The situation made it very difficult for some motorists to continue their journeys due to the pressure of the flood waters on highways.
Residents in areas including Adabraka-Sahara in the capital, were left frustrated as they spent several hours into midnight salvaging their properties and scooping out rainwater that had flooded their houses.
Some residents told Citi FM‘s Kojo Agyemang that they had no option than to leave the area and search for safe grounds.
The aftermath of the downpour was pools of water on some major roads including the Abeka Junction section of the Achimota-Accra road as well as the Okponglo section of the Madina-37 highway.
Filth has also engulfed some parts of the capital after the downpour.
The flood raises questions about governments; past and present’s competence to address the problem which has become a perennial one.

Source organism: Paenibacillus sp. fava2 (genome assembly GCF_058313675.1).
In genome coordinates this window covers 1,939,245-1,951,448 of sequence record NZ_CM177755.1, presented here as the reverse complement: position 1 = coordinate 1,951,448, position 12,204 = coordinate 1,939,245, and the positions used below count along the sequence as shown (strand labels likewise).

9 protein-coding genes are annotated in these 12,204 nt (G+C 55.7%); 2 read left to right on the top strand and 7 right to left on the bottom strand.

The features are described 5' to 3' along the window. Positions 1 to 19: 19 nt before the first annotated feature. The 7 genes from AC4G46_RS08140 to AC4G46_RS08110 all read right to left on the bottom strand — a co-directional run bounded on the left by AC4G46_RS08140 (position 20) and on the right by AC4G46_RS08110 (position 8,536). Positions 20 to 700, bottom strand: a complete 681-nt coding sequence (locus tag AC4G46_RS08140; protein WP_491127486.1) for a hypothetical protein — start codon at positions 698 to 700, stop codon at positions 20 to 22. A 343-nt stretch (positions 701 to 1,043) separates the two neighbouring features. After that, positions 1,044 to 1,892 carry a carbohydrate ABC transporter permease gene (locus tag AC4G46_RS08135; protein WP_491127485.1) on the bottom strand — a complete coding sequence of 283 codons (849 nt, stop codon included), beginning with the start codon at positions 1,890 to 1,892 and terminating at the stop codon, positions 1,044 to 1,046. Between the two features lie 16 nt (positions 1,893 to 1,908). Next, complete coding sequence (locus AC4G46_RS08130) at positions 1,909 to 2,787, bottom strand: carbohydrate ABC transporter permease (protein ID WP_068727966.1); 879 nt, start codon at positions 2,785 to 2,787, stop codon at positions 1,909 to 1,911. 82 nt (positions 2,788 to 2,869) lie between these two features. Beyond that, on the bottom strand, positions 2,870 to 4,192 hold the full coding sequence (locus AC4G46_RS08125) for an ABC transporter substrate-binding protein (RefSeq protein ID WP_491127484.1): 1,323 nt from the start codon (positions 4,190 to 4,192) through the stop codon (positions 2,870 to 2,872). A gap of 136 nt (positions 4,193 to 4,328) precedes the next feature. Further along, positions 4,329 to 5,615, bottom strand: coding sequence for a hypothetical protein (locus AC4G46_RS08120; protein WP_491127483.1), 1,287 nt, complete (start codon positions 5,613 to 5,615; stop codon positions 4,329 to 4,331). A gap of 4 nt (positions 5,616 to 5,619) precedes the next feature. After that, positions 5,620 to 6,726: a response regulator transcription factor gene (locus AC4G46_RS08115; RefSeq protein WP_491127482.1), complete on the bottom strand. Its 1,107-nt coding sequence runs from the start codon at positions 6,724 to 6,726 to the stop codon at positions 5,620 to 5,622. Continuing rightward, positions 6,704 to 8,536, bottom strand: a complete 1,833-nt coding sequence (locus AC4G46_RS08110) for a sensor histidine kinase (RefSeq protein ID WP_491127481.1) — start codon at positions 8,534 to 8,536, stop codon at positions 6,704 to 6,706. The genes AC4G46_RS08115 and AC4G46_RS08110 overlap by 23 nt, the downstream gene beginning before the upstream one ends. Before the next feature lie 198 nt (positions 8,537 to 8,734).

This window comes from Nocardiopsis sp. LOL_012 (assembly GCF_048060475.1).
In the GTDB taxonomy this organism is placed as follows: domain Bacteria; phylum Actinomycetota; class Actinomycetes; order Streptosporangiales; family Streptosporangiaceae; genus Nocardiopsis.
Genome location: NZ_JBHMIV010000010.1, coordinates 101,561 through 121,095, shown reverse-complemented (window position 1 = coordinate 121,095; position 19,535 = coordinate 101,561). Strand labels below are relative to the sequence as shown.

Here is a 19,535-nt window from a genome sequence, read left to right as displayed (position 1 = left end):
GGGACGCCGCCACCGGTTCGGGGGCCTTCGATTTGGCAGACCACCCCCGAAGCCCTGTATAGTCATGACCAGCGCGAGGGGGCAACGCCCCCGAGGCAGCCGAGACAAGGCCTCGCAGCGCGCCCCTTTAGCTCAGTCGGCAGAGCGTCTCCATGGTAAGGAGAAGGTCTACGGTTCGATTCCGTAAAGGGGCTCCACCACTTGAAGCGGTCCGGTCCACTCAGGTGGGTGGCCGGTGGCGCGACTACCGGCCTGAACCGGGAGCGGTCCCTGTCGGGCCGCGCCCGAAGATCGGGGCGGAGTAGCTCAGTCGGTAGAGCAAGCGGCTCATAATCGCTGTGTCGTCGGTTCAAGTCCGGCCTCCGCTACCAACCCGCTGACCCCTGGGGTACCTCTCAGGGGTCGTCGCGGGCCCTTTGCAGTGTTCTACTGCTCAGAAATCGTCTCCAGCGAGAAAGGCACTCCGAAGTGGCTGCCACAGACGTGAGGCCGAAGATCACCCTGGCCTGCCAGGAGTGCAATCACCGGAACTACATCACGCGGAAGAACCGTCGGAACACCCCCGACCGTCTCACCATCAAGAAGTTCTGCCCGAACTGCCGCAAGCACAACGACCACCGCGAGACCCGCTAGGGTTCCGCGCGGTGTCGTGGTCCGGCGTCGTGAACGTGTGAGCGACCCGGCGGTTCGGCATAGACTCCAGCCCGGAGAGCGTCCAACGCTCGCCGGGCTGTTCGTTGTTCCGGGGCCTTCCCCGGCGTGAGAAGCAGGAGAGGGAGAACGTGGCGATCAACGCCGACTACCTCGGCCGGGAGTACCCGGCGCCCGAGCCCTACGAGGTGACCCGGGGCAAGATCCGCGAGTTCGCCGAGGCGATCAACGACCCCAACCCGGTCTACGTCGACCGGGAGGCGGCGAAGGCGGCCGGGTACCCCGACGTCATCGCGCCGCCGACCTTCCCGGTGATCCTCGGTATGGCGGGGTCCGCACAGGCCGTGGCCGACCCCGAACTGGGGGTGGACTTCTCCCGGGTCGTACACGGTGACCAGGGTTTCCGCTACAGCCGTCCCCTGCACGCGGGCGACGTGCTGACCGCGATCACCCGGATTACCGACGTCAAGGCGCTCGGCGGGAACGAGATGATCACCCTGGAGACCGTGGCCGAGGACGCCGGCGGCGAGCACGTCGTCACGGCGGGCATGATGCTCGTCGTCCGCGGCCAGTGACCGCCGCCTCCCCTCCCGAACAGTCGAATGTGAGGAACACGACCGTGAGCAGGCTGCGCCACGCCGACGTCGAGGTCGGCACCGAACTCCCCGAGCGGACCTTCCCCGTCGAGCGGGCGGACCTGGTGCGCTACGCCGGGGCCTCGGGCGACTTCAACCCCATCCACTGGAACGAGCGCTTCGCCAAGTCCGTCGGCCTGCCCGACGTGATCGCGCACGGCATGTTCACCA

Following a heavy downpour in February 2017 that wrecked havoc in the area, the Works and Housing Minister, Samuel Atta Akyea said the country requires $700 million to permanently fix the issue.
But before the amount is raised to commence works to halt the floods, city authorities and the Greater Accra regional minister have contracted a private company to dredge some major drains in the capital to allow water freely flow whenever it rains.
N4 Highway (Legon). Photo credit: Mensa Duncan
La Road. Video by: Ghana Tourism
By: Jonas Nyabor/citifmonline.com/Ghana